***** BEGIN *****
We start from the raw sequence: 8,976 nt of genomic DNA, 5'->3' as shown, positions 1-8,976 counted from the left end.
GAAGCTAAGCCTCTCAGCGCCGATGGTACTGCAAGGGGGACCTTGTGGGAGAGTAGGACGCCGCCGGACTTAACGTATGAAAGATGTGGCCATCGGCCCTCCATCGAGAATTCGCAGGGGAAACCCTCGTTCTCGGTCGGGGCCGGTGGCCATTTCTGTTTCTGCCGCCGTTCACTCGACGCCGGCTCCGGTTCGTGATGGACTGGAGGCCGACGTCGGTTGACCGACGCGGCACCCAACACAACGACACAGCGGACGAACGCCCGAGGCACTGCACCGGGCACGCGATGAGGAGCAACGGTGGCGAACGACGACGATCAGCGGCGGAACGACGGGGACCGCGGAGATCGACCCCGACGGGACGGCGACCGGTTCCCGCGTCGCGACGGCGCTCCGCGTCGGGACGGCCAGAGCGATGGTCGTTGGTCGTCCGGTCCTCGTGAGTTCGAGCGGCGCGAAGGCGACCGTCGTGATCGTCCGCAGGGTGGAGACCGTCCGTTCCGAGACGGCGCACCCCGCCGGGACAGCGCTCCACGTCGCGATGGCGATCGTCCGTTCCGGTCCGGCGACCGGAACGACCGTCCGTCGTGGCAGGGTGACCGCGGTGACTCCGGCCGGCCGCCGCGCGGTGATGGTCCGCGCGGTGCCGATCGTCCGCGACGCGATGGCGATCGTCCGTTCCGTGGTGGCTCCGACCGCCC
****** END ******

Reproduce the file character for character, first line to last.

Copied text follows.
We start from the raw sequence: 8,976 nt of genomic DNA, 5'->3' as shown, positions 1-8,976 counted from the left end.
GAAGCTAAGCCTCTCAGCGCCGATGGTACTGCAAGGGGGACCTTGTGGGAGAGTAGGACGCCGCCGGACTTAACGTATGAAAGATGTGGCCATCGGCCCTCCATCGAGAATTCGCAGGGGAAACCCTCGTTCTCGGTCGGGGCCGGTGGCCATTTCTGTTTCTGCCGCCGTTCACTCGACGCCGGCTCCGGTTCGTGATGGACTGGAGGCCGACGTCGGTTGACCGACGCGGCACCCAACACAACGACACAGCGGACGAACGCCCGAGGCACTGCACCGGGCACGCGATGAGGAGCAACGGTGGCGAACGACGACGATCAGCGGCGGAACGACGGGGACCGCGGAGATCGACCCCGACGGGACGGCGACCGGTTCCCGCGTCGCGACGGCGCTCCGCGTCGGGACGGCCAGAGCGATGGTCGTTGGTCGTCCGGTCCTCGTGAGTTCGAGCGGCGCGAAGGCGACCGTCGTGATCGTCCGCAGGGTGGAGACCGTCCGTTCCGAGACGGCGCACCCCGCCGGGACAGCGCTCCACGTCGCGATGGCGATCGTCCGTTCCGGTCCGGCGACCGGAACGACCGTCCGTCGTGGCAGGGTGACCGCGGTGACTCCGGCCGGCCGCCGCGCGGTGATGGTCCGCGCGGTGCCGATCGTCCGCGACGCGATGGCGATCGTCCGTTCCGTGGTGGCTCCGACCGCCC